Fans of George Harrison may well remember the guitar he was holding on the cover of his Cloud Nine record: a black ’57 Gretsch Duo Jet. When the Gretsch Company decided to honor the legendary guitarist with a signature guitar, it was this Gretsch Duo Jet they chose to re-create.
“Love Me Do”
Older fans might recall George Harrison was in a band previous to The Traveling Wilburys, called The Beatles. Before the Fab Four became household names, a 17-year-old Harrison purchased what he would later call his “first real decent guitar,” the aforementioned Duo Jet. He bought it from a Liverpool cab driver, who had, in turn, bought the Gretsch new for $210 at a small guitar shop on West 48th St. in New York City. The cabbie then bought a Bigsby tremolo at Manny’s Music and had it installed, requiring the lower strap button to be relocated above its original center position.
Gretsch originally re-created this instrument down to the finish wear for a “Tribute” model produced at its U.S. Custom Shop. That guitar sported a price tag of $20,000, and only 60 were made for the entire world. Realizing that Harrison lovers number in the thousands rather than the tens, the company wisely offers the “Professional Collection” Signature model, produced in Japan. The Gretsch guitar reviewed here is the latter model with a more modest price point and no production limits.
“Blood From A Clone -G6128T”
The Tribute’s lacquer finish has been replaced with a urethane one on the Signature, and you will have to add your own road wear; still, the George Harrison Signature guitar reproduces many of the same details as the more expensive model. These include a Bigsby tailpiece with an unusual black “Phillips-head” vibrato arm pivot bolt and the offset mounted strap button.
Painted the same gorgeous black as George’s, this Gretsch Duo Jet sports three-ply body binding (white-black-white) on a mid-’50s-style chambered body, featuring a maple top and mahogany back and sides. The one-piece mahogany neck is bound in single-ply white, as is the Grover tuner-equipped headstock. A 22-fret rosewood fingerboard is radiused at 12″ for easy string bending—despite smallish standard-sized frets. The truss rod’s cover features an engraved version of George Harrison’s signature.
The George Harrison Signature Duo Jet guitar impressed me from the moment I unboxed it. A beautiful premium tweed case cosseted the guitar in pink velvet—very ’50s.
I have long coveted a Duo Jet, loving the compact, light body and ease of playing, and this version did not disappoint. Strapping it on, I found the relocated strap button did nothing detrimental to the balance; whether or not it was helped by the weight of the Bigsby, the body easily countered the weight of the neck.
The shape and width of the neck fell comfortably to hand, and the low, buzz-less action and small frets made sliding into rockabilly licks a breeze. The guitar resonated beautifully acoustically; still, I raised the action a tad to suit my taste and to bring out even more ring.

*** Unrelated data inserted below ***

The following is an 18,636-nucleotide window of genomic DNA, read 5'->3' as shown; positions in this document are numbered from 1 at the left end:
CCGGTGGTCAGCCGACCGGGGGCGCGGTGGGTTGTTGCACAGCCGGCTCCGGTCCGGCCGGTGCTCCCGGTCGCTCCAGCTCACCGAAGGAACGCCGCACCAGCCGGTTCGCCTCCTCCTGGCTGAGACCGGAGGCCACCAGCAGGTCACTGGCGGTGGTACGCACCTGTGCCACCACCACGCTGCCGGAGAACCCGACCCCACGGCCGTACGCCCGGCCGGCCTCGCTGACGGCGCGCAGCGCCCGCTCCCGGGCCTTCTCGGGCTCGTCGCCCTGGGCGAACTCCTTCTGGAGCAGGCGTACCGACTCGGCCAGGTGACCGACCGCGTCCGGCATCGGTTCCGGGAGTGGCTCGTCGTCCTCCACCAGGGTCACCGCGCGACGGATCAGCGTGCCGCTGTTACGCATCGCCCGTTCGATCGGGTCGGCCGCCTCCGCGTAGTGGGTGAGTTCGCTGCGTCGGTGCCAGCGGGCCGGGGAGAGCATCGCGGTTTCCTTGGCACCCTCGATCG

The body angle allows the use of a Bigsby with no string bar, making the wobble action smoother and maintaining excellent tuning when rocking clean country licks. A carry-over from the original is the vintage-style “rocking bar” bridge with a rosewood base. Despite having no adjustable saddles, the intonation was quite good. If you want to use the guitar for studio work (and you will), I suggest replacing it with a Tune-O-Matic-style bridge for even better intonation, while saving the original in the case.
“This Guitar (Can’t Keep From Crying)”
Plugging into a Fender Blues Junior and an Orange Tiny Terror revealed two distinct sides of this many-faceted instrument. Through the Fender, the DynaSonic single-coil pickups offered gobs of country twang from the bridge pickup and warm bluesy weep from the neck pickup. The chambered body added lots of beefy low end to clean and dirty sound alike. Adding some heavy tube-style distortion, I was in Neil Young heaven, grinding out huge, chunky chords and wiggling the Bigsby like a madman for Crazy Horse-inspired screaming solos.
Through the Orange, the Gretsch Duo Jet recalled the British pop tunes of the Fabs in all their glory. Clean two-pickup tones instantly conjured “I Feel Fine.” Adding either Germanium boost or fuzz to bridge and neck pickup settings called up the full gamut of Abbey Road lines and solos.
The Duo Jet’s simple switching and controls offer everything I need in a two-pickup instrument. A three-way switch let me choose bridge, neck, or both pickups, and a master tone controlled their brightness. When using the pickups together, the unique Gretsch master volume let me turn down both at once, without altering the delicate balance between the two pickups I had carefully set up with the individual volumes.
“That Is All”
The George Harrison Signature Duo Jet guitar appears to give little away to the Custom Shop model, in terms of playability and tonal possibilities. A few lucky collectors will get the Tribute Duo Jet, but any collector or player who really wants one can have a Signature model. I think George would have been proud to play one—I know I would. Source: Musician’s Friend
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